Monday, 25 April 2016

Henry V

This is rather different from my usual blogs. Look on it as a bonus posting. It's really just for the benefit of people who were involved with Henry V on Saturday, but feel free to read on and enjoy if it appeals to you.

The Wallace Collection celebrated Shakespeare's birthday on Saturday with an unrehearsed performance of Henry V. A bunch of people, recruited online and given parts without auditions, turned up in whatever costumes they thought appropriate and, without direction or rehearsal, put on a performance.

We did have an amazing venue, though.

I didn't get to see it (and, in any case, I might have been the tiniest bit biased) but the audience certainly seemed to enjoy it. As my beloved put it: "It makes you wonder why most plays bother with rehearsals and a director." Certainly, as I rushed through my four lines, I found I was entirely concentrating on telling the Constable of France to get on and start fighting. I couldn't worry about how to project to the audience (it was in the round). I didn't have to think about where the director had told me to stand (he had refused to give any direction at all). I was just there in the moment and it gave the whole play an intensity that those of us doing the playing really appreciated.

Anyway, if you were in it and don't have any photos, these might be better than nothing.

Producer, Main Man and all-round Good Egg, here playing Chorus: Andrew Hobbs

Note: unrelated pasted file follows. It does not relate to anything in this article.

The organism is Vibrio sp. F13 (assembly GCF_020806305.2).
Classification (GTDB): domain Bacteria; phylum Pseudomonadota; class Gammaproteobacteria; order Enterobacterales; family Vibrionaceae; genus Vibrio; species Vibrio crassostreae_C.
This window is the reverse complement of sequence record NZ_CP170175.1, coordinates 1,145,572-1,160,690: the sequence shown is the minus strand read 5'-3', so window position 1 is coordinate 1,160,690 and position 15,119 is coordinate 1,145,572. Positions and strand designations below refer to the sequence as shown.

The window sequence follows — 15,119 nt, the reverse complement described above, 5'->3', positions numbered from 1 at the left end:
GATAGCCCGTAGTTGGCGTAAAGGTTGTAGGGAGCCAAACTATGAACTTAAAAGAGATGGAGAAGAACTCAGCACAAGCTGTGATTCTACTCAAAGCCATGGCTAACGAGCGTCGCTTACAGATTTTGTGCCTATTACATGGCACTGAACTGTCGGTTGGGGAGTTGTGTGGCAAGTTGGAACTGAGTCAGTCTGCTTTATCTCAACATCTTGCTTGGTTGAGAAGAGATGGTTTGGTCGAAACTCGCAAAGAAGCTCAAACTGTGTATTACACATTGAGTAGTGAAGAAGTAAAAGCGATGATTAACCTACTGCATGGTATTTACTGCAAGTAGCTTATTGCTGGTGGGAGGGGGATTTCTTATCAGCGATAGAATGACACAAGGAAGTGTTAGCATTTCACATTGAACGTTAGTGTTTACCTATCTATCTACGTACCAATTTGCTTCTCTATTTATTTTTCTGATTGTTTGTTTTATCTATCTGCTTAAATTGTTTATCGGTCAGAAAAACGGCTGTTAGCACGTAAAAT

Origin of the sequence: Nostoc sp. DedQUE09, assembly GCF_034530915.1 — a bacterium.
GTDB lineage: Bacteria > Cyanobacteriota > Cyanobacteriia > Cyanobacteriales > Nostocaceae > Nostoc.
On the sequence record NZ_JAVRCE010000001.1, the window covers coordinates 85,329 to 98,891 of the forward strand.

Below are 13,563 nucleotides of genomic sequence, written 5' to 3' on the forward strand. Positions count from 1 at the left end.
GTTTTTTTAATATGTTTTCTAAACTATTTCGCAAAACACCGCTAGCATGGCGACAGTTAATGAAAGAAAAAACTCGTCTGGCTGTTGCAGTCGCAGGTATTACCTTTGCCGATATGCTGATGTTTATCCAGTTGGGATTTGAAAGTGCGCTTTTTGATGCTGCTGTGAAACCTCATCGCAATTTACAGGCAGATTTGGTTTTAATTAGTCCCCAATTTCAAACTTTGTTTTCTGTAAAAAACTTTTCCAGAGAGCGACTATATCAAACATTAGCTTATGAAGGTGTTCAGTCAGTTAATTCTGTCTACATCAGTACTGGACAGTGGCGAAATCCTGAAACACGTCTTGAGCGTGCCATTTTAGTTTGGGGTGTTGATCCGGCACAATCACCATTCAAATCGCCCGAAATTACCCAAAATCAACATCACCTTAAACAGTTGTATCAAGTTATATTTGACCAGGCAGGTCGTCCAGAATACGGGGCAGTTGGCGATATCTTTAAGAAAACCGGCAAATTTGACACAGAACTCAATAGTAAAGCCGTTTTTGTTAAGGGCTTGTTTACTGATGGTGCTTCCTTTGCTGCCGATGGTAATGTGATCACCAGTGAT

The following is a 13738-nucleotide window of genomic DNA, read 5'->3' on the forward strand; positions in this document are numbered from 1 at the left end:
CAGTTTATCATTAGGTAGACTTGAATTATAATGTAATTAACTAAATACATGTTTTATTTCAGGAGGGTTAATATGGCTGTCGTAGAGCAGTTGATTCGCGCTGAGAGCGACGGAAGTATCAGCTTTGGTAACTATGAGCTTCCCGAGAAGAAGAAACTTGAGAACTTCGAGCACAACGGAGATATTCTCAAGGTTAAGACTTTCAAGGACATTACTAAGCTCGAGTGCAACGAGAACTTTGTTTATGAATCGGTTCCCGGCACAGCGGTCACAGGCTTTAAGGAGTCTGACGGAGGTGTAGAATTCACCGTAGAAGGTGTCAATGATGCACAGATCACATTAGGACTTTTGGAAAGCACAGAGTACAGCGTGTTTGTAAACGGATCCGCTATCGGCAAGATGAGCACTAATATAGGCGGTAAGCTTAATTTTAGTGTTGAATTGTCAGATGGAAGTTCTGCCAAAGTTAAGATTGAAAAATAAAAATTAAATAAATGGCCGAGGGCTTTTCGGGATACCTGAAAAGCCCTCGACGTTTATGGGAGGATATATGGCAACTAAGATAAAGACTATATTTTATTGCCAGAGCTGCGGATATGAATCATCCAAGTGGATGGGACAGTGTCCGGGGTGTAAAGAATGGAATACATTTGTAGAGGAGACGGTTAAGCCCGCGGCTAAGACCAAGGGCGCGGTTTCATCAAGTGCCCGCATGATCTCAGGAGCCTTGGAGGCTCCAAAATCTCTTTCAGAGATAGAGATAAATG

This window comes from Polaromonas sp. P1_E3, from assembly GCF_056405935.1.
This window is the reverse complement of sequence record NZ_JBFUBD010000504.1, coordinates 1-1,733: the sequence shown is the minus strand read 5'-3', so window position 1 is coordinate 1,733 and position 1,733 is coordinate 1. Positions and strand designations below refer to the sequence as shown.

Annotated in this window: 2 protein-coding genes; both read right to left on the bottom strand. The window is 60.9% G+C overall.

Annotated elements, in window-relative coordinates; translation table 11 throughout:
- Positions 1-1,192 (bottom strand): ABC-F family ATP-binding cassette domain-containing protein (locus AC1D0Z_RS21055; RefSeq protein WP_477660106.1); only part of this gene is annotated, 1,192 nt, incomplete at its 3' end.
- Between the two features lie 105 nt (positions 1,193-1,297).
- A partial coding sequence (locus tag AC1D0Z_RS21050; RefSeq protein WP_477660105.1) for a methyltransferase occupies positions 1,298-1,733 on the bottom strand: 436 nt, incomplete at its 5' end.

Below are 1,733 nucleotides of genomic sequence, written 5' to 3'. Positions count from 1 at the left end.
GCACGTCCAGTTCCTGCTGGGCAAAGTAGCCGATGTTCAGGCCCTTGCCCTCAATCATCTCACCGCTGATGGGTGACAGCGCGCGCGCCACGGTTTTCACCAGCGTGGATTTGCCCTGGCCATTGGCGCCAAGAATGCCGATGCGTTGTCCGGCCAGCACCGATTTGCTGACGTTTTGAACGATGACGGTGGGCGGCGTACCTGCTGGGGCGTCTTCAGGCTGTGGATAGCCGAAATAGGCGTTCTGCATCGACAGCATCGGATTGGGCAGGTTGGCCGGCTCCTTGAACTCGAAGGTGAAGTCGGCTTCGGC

SP Howarth bigging it up as Henry
We were all terribly impressed that Henry's girlfriend had made him an actual proper costume. Others had resorted to their imagination. It takes a certain something to wear a wooden spoon instead of a sword, and yet, somehow, it worked. (Note gender-neutral casting.)

Jessamy James as Captain Gower

Some of the costume ideas were pure genius. Here, Henry, disguised in his cloak, goes among the soldiers. You can tell they're English soldiers as at least some of them are wearing England football shirts.

Here a Robin Hood costume from a fancy dress party gets a new lease of life.  

I must admit to having doubts about the sword, but we were very definitely told that real swords were forbidden, which seems a little odd, remembering where all this is happening.

Here we are waiting to go on. Oh, the glamour of life backstage!

And here is my 15 seconds of fame, telling the Constable of France to get his finger out and stick it to the English.

And here the French troops are ordered forward. This turns out to have been a bad move, which is pretty much the point of the play.

Anyway, a few thousand dead Frenchmen later, we came in to take our bows.

Here I am, grinning like an idiot. What an amazing way to spend St George's Day!

I think everyone involved had so much fun - even the audience. It was a fabulous day.

Many thanks to everyone who made it happen.

1 comment:

  1. Once more unto the dragon ... ?

    What a tantalizing taste of a day I would have enjoyed witnessing! Thank you for sharing a bit.